Carlton Fields

The U.S. District Court for the District of Columbia recently denied attempts by reinsurers to avoid a suit by moving to have the claims against them dismissed or, in the alternative, seeking to compel arbitration or stay the case pending a related arbitration.

Vantage Commodities Financial Services I, LLC sued various reinsurers. The court dismissed Vantage’s breach of contract claim but allowed Vantage to file an amended complaint in which it alleged breach of implied contract, promissory estoppel, and unjust enrichment claims. The reinsurers moved to dismiss those claims. They argued that express agreements foreclosed the claim that there was a breach of an implied contract. The court disagreed. It noted that Vantage was not a party to any agreement with the reinsurers. Thus, the court also rejected the reinsurers’ claim that Vantage’s claim was untimely under an agreement.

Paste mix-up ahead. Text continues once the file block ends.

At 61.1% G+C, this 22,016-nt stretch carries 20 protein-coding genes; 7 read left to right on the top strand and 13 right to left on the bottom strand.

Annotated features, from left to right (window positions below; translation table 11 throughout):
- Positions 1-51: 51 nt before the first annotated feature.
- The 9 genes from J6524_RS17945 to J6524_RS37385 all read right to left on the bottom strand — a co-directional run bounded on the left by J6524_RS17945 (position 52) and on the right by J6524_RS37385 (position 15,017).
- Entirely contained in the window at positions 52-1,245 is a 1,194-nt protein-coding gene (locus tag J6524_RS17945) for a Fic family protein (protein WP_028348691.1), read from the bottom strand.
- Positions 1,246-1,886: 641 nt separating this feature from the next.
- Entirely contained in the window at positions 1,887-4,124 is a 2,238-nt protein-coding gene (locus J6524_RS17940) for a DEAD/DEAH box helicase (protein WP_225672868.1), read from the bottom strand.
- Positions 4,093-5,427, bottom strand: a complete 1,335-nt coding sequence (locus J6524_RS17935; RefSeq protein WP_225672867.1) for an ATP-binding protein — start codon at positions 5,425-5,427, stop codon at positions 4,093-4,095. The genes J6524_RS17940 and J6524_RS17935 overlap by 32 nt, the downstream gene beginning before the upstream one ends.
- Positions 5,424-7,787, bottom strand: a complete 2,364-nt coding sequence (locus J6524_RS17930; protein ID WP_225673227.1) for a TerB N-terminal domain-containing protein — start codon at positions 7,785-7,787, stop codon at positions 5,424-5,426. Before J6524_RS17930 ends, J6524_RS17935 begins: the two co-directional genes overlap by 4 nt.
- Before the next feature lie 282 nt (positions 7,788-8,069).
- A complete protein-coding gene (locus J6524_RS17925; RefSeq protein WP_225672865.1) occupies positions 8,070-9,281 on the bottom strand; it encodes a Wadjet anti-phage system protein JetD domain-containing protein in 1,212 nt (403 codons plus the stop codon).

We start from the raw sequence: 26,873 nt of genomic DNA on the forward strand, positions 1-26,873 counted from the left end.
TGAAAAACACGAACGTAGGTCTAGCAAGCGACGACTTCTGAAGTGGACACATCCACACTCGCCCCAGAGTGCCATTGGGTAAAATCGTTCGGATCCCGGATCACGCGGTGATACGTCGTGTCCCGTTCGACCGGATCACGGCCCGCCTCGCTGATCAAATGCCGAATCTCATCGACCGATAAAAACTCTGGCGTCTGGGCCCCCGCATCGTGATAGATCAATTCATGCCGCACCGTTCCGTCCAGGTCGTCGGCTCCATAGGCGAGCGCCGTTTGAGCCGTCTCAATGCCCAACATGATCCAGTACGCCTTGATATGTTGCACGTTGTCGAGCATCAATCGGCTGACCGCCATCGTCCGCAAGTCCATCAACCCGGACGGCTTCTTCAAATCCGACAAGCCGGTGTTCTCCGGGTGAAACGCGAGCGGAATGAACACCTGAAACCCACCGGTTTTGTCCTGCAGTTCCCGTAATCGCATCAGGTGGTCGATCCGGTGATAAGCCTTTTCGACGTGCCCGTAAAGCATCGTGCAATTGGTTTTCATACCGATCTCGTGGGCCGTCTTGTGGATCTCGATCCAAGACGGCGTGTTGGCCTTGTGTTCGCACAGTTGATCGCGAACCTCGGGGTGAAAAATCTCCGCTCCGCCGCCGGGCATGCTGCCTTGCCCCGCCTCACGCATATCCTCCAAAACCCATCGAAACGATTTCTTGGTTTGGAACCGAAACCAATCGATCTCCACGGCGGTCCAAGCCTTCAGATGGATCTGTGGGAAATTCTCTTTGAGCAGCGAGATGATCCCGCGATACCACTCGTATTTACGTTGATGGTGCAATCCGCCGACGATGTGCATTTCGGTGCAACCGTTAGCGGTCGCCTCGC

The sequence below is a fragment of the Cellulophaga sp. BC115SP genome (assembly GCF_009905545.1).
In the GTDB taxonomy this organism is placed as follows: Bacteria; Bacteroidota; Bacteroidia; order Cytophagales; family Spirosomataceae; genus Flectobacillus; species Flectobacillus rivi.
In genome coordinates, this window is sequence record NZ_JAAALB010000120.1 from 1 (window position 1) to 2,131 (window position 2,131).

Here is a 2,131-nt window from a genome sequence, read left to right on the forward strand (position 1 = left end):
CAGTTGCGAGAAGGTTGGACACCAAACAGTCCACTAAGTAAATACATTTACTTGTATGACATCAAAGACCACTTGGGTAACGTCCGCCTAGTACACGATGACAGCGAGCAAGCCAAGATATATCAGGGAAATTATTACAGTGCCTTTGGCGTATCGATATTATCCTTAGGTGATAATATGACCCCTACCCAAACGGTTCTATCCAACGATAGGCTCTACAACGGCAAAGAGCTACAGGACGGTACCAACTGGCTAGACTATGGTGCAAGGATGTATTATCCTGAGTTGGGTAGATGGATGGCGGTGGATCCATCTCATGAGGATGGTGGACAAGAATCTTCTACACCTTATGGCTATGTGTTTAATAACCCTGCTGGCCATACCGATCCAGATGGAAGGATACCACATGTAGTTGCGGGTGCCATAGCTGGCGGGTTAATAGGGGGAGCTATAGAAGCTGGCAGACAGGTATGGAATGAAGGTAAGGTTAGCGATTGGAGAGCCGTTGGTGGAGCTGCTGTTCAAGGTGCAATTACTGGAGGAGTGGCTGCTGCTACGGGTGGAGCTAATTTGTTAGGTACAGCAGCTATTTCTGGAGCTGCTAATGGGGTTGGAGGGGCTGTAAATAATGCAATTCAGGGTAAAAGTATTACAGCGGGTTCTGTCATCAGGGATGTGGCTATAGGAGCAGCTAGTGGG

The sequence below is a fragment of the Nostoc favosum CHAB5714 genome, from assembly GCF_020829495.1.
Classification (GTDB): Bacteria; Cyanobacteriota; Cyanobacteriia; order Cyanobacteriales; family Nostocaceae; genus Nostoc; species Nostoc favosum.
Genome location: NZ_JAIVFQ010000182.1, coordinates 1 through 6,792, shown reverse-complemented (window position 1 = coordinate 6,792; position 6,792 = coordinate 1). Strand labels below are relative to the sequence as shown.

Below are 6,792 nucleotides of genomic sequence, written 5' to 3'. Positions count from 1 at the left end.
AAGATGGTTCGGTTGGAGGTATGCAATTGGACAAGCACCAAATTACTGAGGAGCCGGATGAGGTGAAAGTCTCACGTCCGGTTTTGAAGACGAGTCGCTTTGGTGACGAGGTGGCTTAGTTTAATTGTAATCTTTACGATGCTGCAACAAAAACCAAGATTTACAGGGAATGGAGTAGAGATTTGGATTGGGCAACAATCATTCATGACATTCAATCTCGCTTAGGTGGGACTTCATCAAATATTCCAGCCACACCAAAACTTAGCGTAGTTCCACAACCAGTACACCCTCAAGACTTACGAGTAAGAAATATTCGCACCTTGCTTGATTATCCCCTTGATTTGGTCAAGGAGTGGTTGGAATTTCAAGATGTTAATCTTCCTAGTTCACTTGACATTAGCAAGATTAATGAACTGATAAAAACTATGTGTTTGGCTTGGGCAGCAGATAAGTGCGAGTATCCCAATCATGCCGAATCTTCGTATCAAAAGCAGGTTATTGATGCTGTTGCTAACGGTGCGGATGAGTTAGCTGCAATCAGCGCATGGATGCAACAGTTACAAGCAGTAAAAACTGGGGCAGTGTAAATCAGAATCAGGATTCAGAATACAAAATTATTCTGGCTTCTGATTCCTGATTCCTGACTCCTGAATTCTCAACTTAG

In the alternative, the reinsurers sought to compel arbitration. Because Vantage and the reinsurers were not parties to an agreement with Vantage, however, the court concluded that the parties had not agreed to arbitrate disputes under arbitration clauses in a related agreement.

The court then rejected the reinsurers’ request that Vantage revise its amended complaint, reasoning that the complaint was not unduly vague or ambiguous. Finally, the court denied the reinsurers’ request for a stay pending ongoing arbitration. The court recognized that there were “overlapping factual issues common to both the arbitration and [the] litigation,” but found that overlap was insufficient to justify a stay and that it would not be in anyone’s interest to allow the “case to languish” during a pending arbitration of undetermined length.

Vantage Commodities Fin. Servs. I, LLC v. Assured Risk Transfer PCC, LLC, No. 1:17-cv-01451 (TNM) (D.D.C. Apr. 26, 2019).